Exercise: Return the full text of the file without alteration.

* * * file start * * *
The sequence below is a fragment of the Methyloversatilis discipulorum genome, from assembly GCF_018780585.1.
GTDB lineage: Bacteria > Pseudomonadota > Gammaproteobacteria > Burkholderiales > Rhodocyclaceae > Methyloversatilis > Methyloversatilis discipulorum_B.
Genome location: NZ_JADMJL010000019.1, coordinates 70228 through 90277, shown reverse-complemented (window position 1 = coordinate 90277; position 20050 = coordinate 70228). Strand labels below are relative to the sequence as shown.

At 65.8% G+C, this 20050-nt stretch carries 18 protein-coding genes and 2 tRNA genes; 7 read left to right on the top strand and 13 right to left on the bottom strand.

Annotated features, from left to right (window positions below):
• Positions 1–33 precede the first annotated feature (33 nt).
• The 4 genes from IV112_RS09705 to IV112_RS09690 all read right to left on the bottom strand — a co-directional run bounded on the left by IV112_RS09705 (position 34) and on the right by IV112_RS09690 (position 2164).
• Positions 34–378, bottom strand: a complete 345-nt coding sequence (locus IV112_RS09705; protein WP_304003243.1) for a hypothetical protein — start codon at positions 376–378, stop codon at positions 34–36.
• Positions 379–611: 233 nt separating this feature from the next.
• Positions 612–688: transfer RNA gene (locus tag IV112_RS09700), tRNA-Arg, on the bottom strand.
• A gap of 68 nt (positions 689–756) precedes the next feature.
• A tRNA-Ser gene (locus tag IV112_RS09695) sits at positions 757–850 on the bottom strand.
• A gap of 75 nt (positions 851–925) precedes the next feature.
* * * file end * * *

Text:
The sequence below is a fragment of the Methyloversatilis discipulorum genome, from assembly GCF_018780585.1.
GTDB lineage: Bacteria > Pseudomonadota > Gammaproteobacteria > Burkholderiales > Rhodocyclaceae > Methyloversatilis > Methyloversatilis discipulorum_B.
Genome location: NZ_JADMJL010000019.1, coordinates 70228 through 90277, shown reverse-complemented (window position 1 = coordinate 90277; position 20050 = coordinate 70228). Strand labels below are relative to the sequence as shown.

At 65.8% G+C, this 20050-nt stretch carries 18 protein-coding genes and 2 tRNA genes; 7 read left to right on the top strand and 13 right to left on the bottom strand.

Annotated features, from left to right (window positions below):
• Positions 1–33 precede the first annotated feature (33 nt).
• The 4 genes from IV112_RS09705 to IV112_RS09690 all read right to left on the bottom strand — a co-directional run bounded on the left by IV112_RS09705 (position 34) and on the right by IV112_RS09690 (position 2164).
• Positions 34–378, bottom strand: a complete 345-nt coding sequence (locus IV112_RS09705; protein WP_304003243.1) for a hypothetical protein — start codon at positions 376–378, stop codon at positions 34–36.
• Positions 379–611: 233 nt separating this feature from the next.
• Positions 612–688: transfer RNA gene (locus tag IV112_RS09700), tRNA-Arg, on the bottom strand.
• A gap of 68 nt (positions 689–756) precedes the next feature.
• A tRNA-Ser gene (locus tag IV112_RS09695) sits at positions 757–850 on the bottom strand.
• A gap of 75 nt (positions 851–925) precedes the next feature.